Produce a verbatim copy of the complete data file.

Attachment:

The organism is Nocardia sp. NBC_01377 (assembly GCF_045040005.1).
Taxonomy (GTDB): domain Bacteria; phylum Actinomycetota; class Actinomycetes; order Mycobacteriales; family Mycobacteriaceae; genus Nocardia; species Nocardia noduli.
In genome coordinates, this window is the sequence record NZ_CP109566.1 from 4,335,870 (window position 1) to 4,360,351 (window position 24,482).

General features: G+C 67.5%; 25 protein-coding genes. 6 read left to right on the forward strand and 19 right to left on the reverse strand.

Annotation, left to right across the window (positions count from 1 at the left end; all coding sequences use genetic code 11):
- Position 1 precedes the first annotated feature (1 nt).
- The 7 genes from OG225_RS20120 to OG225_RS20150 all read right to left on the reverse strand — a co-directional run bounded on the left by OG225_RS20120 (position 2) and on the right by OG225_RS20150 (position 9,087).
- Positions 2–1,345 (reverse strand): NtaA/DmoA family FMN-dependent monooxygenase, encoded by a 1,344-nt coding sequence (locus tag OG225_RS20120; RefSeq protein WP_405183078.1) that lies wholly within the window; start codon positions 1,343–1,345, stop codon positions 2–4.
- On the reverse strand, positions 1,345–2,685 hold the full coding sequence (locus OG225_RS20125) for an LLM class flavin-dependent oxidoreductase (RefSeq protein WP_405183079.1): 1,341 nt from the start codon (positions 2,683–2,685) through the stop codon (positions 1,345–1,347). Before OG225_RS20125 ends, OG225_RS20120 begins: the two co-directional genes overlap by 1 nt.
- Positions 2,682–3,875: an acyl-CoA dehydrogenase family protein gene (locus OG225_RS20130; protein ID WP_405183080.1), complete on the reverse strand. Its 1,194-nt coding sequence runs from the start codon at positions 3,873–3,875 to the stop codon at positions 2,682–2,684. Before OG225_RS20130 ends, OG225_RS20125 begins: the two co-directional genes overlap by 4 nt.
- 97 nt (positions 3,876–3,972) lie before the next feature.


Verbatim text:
The organism is Nocardia sp. NBC_01377 (assembly GCF_045040005.1).
Taxonomy (GTDB): domain Bacteria; phylum Actinomycetota; class Actinomycetes; order Mycobacteriales; family Mycobacteriaceae; genus Nocardia; species Nocardia noduli.
In genome coordinates, this window is the sequence record NZ_CP109566.1 from 4,335,870 (window position 1) to 4,360,351 (window position 24,482).

General features: G+C 67.5%; 25 protein-coding genes. 6 read left to right on the forward strand and 19 right to left on the reverse strand.

Annotation, left to right across the window (positions count from 1 at the left end; all coding sequences use genetic code 11):
- Position 1 precedes the first annotated feature (1 nt).
- The 7 genes from OG225_RS20120 to OG225_RS20150 all read right to left on the reverse strand — a co-directional run bounded on the left by OG225_RS20120 (position 2) and on the right by OG225_RS20150 (position 9,087).
- Positions 2–1,345 (reverse strand): NtaA/DmoA family FMN-dependent monooxygenase, encoded by a 1,344-nt coding sequence (locus tag OG225_RS20120; RefSeq protein WP_405183078.1) that lies wholly within the window; start codon positions 1,343–1,345, stop codon positions 2–4.
- On the reverse strand, positions 1,345–2,685 hold the full coding sequence (locus OG225_RS20125) for an LLM class flavin-dependent oxidoreductase (RefSeq protein WP_405183079.1): 1,341 nt from the start codon (positions 2,683–2,685) through the stop codon (positions 1,345–1,347). Before OG225_RS20125 ends, OG225_RS20120 begins: the two co-directional genes overlap by 1 nt.
- Positions 2,682–3,875: an acyl-CoA dehydrogenase family protein gene (locus OG225_RS20130; protein ID WP_405183080.1), complete on the reverse strand. Its 1,194-nt coding sequence runs from the start codon at positions 3,873–3,875 to the stop codon at positions 2,682–2,684. Before OG225_RS20130 ends, OG225_RS20125 begins: the two co-directional genes overlap by 4 nt.
- 97 nt (positions 3,876–3,972) lie before the next feature.